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Hi, these are sentences from another forum, which have created a lengthy debate. Some of them are difficult to determine if they are simple or complex clauses; that is, what types of clauses exist in these sentences.

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1.There was a welter of signs at the corner, each pointing in a different direction.

2. We watched Tim glut himself on pizza.

3. The butcher sold the entrails of the cow at a lower price than the other parts.

4. Seeing the barrow, the women knew they had found the grave of her grandfather.

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Please identify the independent clauses and dependent clauses that exist in these clauses.

Thanks in advance.
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Hi,
Different people have different definitions of what constitutes a clause. I consider 1, 2 and 3 to each consist of one clause. #4 has a main clause, followed by a subordinate clause.

However, I'm sure you have a more complex definition.

Best wishes, Clive
Comments  
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Thanks, Clive! I agree that everyone has different definitions of what constitutes a clause.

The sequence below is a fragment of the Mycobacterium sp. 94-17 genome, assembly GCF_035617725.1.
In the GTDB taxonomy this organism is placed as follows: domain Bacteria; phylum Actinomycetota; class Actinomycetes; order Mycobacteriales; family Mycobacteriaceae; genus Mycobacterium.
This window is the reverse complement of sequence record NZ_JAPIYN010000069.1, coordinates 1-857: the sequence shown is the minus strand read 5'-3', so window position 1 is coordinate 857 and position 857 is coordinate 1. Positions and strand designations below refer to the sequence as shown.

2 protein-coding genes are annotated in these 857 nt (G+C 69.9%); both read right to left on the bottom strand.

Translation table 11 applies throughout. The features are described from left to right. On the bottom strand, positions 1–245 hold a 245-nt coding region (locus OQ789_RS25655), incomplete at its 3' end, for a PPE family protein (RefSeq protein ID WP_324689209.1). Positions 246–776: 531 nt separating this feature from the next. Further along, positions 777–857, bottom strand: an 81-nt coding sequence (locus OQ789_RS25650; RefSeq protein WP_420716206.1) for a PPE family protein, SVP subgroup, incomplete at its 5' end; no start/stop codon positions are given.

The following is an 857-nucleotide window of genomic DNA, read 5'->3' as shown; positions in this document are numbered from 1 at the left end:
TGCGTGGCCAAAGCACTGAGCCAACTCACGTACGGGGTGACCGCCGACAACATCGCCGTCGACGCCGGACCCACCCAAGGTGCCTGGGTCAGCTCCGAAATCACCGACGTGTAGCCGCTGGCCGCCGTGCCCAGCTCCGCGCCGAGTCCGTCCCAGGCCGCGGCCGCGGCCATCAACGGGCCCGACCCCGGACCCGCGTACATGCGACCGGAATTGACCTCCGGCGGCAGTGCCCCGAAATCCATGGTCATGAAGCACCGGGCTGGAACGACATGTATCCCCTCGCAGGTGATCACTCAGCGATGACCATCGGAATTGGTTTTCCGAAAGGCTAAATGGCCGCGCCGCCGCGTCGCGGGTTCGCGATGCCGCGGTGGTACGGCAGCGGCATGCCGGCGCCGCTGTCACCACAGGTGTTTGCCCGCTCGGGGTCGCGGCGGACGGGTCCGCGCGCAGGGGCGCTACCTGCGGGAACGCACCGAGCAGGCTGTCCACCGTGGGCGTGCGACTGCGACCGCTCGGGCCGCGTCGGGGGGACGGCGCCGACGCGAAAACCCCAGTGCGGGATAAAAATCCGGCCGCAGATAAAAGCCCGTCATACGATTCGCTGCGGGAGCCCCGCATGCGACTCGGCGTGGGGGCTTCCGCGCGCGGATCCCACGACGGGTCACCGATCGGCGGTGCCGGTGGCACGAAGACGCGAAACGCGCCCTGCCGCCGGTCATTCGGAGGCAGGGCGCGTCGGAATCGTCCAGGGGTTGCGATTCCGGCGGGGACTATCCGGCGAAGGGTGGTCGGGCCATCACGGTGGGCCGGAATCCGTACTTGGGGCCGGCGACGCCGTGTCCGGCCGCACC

Here is how I see them:

1.There was a welter of signs at the corner, each pointing in a different direction.

Main clause, participle phrase

2. We watched Tim glut himself on pizza.

Main clause

3. The butcher sold the entrails of the cow at a lower price than the other parts.

Main clause subordinate clause (than the other parts were sold)

4. Seeing the barrow, the women knew they had found the grave of her grandfather.

Participle phrase , main clause subordinate clause (that they...)

Some people's answers were very strange, however. For example, one said that #2 had a dependent clause as well as a main clause. And also, one said #1 had a dependent clause!! (each pointing in different directions).

Cheers.
Hi,

I agree with you..

3. The butcher sold the entrails of the cow at a lower price than the other parts.

I agree with you, but I suppose one could also debate whether the latter phrase is really a clause. eg Perhaps one might also interpret it as The butcher sold the entrails of the cow at a lower price than the price of the other parts.

4. Seeing the barrow, the women knew they had found the grave of her (their?) grandfather.
A noun subordinate clause.

Clive
4. Seeing the barrow, the women knew they had found the grave of her (their?) grandfather.
A noun subordinate clause.

Yes, a noun/complement clause with the omitted complementizer (that). If you read the sentence aloud with 'that' included, it seems very strange; the omittion makes the sentence flow far better!

I'd appreciate your comments on this post if you wouldn't mind...

http://www.EnglishForward.com/English/SubordinatingConjunctionComma/hjgrl/post.htm

Cheers

Ed
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